How Festivus Works

By: Matt Hunt
Festivus kiosk
A Festivus kiosk in Adams Morgan, Washington D.C. allows residents can write their complaints, 2008. A group of people stop to read the messages at the site. Sarah L. Voisin/The The Washington Post via Getty Images

Ah, the holidays. In Hallmark cards, it's a time when family and friends gather together a­round the fireplace to relax and reflect on all the great things that have happened in the previous year. Every nook and cranny is decorated to perfection with elaborate ornamentation and every gift is exactly what you always wanted. There's plenty of milk and cookies, and Grandpa tells magical tales of how he saved the '43 Christmas with only a chicken drumstick, an old sled, and a hacksaw.

Unfortunately, real life is no Hallmark card. For many folks, the holidays are filled with visits from people they are glad to see only once a year, gifts that you wouldn't give to your worst enemy, and unsightly decorations that have been known to cause blindness in lab animals. And let's not forget the gargantuan lines at the mall, the inevitable traffic delays on the road, and the mind-numbing, ear-piercing music that is so bad it has been relegated to December airplay only.


Yes, the holidays can be a stressful and near-maddening time. If only there was an alternative to all the caroling, wreath-hanging, consumerism, and yuletiding. Wait a minute ... there is! Any fan of the future TV Hall of Fame sitcom "Seinfeld" knows that there exists a celebration which refuses to comply with the outdated traditions and spectacles of holidays past.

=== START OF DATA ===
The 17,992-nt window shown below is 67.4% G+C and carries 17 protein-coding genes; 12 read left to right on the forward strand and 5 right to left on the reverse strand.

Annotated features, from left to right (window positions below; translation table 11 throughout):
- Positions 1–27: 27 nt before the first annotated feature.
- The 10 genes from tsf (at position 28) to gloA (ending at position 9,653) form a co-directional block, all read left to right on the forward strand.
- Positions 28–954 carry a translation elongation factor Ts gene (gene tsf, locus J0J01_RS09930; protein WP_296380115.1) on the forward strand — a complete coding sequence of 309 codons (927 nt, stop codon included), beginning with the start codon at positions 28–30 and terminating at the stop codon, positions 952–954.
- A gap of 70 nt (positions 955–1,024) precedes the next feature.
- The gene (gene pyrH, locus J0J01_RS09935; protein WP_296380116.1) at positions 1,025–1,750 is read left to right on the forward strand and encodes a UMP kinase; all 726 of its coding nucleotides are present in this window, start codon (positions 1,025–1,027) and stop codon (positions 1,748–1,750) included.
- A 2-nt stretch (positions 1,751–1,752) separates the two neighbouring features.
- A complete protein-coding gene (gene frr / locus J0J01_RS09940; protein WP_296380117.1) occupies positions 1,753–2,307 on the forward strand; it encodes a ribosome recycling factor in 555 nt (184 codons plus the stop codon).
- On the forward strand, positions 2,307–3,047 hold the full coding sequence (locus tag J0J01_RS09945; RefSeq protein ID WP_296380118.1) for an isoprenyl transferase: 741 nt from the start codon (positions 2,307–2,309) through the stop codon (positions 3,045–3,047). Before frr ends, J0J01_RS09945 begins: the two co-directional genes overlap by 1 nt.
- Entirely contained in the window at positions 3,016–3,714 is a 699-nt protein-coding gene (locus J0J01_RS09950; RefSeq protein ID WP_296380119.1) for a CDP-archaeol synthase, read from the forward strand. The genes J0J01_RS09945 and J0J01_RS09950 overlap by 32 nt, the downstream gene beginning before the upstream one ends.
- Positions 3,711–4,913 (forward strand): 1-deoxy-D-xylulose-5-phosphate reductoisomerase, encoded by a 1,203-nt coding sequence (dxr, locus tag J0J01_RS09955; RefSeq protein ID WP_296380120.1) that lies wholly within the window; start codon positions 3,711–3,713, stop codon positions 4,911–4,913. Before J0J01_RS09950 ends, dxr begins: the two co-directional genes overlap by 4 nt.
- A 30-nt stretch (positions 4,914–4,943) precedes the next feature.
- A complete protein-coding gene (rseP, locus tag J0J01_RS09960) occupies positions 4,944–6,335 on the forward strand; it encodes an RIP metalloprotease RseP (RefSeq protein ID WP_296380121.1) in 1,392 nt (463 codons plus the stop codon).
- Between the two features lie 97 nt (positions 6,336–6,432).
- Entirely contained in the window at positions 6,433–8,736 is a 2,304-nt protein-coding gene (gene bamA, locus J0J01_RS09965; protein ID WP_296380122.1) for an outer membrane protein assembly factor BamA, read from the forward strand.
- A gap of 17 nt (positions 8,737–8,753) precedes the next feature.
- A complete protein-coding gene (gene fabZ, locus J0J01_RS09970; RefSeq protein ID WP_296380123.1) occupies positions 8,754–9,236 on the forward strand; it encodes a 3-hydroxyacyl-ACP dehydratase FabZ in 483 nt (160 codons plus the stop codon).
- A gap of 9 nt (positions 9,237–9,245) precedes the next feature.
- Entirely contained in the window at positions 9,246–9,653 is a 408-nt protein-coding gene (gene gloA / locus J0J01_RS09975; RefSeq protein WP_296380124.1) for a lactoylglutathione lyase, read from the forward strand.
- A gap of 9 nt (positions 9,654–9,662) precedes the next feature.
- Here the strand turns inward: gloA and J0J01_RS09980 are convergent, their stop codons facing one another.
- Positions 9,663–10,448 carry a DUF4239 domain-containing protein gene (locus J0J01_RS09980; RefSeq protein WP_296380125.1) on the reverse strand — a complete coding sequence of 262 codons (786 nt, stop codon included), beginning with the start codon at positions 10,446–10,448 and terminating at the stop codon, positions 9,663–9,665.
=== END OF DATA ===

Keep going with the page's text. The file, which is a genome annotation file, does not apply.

This celebration's name is Festivus. Here's how it started.

The origins of the Festivus celebration can be dated back to one (fictional) man's refusal to conform to the increased commercialism and consumerism which has saturated the December holiday season. This man's name is Frank Costanza. During a routine outing to secure a Christmas gift for his son George, events transpired which would forever change the landscape of the holiday season.

In his own words: "Many Christmases ago, I went to buy a doll for my son. I reached for the last one they had -- but so did another man. As I rained blows upon him, I realized there had to be another way! [The doll] was destroyed. But out of that, a new holiday was born. 'A Festivus for the rest of us!'"

From this altercation, Frank Costanza embarked on a quest to create a festival which did not include the material and superficial aspects of most winter holidays. Many people celebrate Festivus on the 23rd day of December, but due to the nonconformist aspect of the holiday, it may be celebrated whenever one so chooses. Let's take a look at the three major elements which make up the Festivus Holiday.


The Three Elements of Festivus

Festivus founder Frank Costanza
Photo courtesy Sony Pictures

The Festivus Pole

"Have you seen the pole, Kruger?" - Frank Costanza